Blogging is good fun. After all, if it wasn’t, we wouldn’t do it – right? But there are some blogging habits that are unacceptable. Abusing someone for instance would seem to be in pretty poor taste. So, at least in my mind, is the way that some populate their blog with content that is cut and pasted verbatim from other sites.
I guess copying happens in every walk of life. And in some circumstances to be copied is intended to be a compliment to the originator, which is fine as long as the person who copies material does not claim credit for the work or otherwise removes any potential gain that the originator might receive for their efforts. Last October, I wrote about the parasites who steal material from books and sell copies on the Internet or use the material from books such as Exchange 2010 Inside Out to populate their web sites in the hope that the information convinces potential customers that the parasites are really good people who know their stuff. When I delved into what happens to pirate book content, I learned from the lawyers who support Microsoft Press that this happens all the time and that any book worth its salt is available free of charge from multiple sources on the Internet. Such is life, I guess.
Lately it seems like there’s been a rash of people who have created their blogs based on material that they’ve extracted from other sites. Paul Cunningham runs ExchangeServerPro.com from Australia and puts in enormous effort to write about different aspects of Exchange. Paul takes the time to understand the technology, figure out its strengths and weaknesses, and then communicate the information to people who read his site. He doesn’t ask for anything from his readership as the site is financed through his hard word and (I imagine) some contributions from advertisers.
I follow Paul on Twitter and noticed some pain in his comments about people (“content scrapers”) who use his material. Three new sites popped up this week featuring content taken from ExchangeServerPro.com – the average is one new site weekly, so this is an ongoing problem.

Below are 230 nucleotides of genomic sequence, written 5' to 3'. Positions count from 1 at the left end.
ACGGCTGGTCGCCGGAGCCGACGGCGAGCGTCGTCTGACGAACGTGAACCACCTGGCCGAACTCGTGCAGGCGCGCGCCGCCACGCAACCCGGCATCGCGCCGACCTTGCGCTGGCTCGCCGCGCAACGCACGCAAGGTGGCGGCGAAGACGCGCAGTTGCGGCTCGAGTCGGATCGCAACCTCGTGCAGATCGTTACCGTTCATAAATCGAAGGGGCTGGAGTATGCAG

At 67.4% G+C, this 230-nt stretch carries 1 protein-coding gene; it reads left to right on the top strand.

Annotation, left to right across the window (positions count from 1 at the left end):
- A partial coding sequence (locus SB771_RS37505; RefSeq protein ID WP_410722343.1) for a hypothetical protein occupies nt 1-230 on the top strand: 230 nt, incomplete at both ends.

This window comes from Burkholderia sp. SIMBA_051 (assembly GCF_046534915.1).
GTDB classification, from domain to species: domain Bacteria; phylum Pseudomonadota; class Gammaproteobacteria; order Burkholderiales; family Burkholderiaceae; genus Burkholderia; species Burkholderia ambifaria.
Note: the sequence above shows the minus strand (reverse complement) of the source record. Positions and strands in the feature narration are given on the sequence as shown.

Now, I have no issue whatsoever with someone who wants to create an interesting blog that features Exchange, another technology, or any other topic on which they care to focus. But it seems that it’s pretty slimy behaviour to simply take content from another person’s site and paste it into your own, complete with all of the accompanying screen shots. There’s no effort made to disguise the content – nothing new of value or additional insight is added. The only effort expended is cut and paste and the blogger then sits back to wait for plaudits to arrive for the amazingly interesting and useful content that they’ve made available to the technical community. I guess they feel good when they see how many page views “their” content generates. After all, search engines don’t distinguish between original and copied content when they deliver results to users.
Good examples of what I mean can be found on this blog (seems like a German blogger) and this one (Portuguese – at least it has “FONTE: exchangeserverpro.com” at the bottom of the post). Some non-English language blogs who “reuse” content protest that they do so in an attempt to make their local technical community aware of the material. It’s a reasonable thing to try and do, but it would be better accomplished by providing some overall editorial commentary about the article in the local language together with a hyperlink to the original article. Or, with the original author’s agreement, to translate the content into the local language. Neither of the examples that I cite attempted to take these approaches, possibly because it’s too much effort when a simple cut and paste gets faster results.
Protesting to bloggers that copy is usually unproductive as they hide behind the anonymity of the network and don’t care that they are behaving unethically. In fact, most don’t see the problem. If you care to track the reuse of your blog, you can create Google Alerts based on some unique phrase that appears in your articles so that Google will email you with details if the phrase pops up on another site.
Of course, receiving an alert won’t help if you get stressed about these things, but at least you’ll know when it’s happening. And once you know, you can take whatever action seems appropriate to you… Like posting suitably strongly worded comments on the blog or sending the blog’s owner a thoughtfully worded email that doesn’t begin with “Listen you dirtbag slime-sucking fraud…”
Follow Tony @12Knocksinna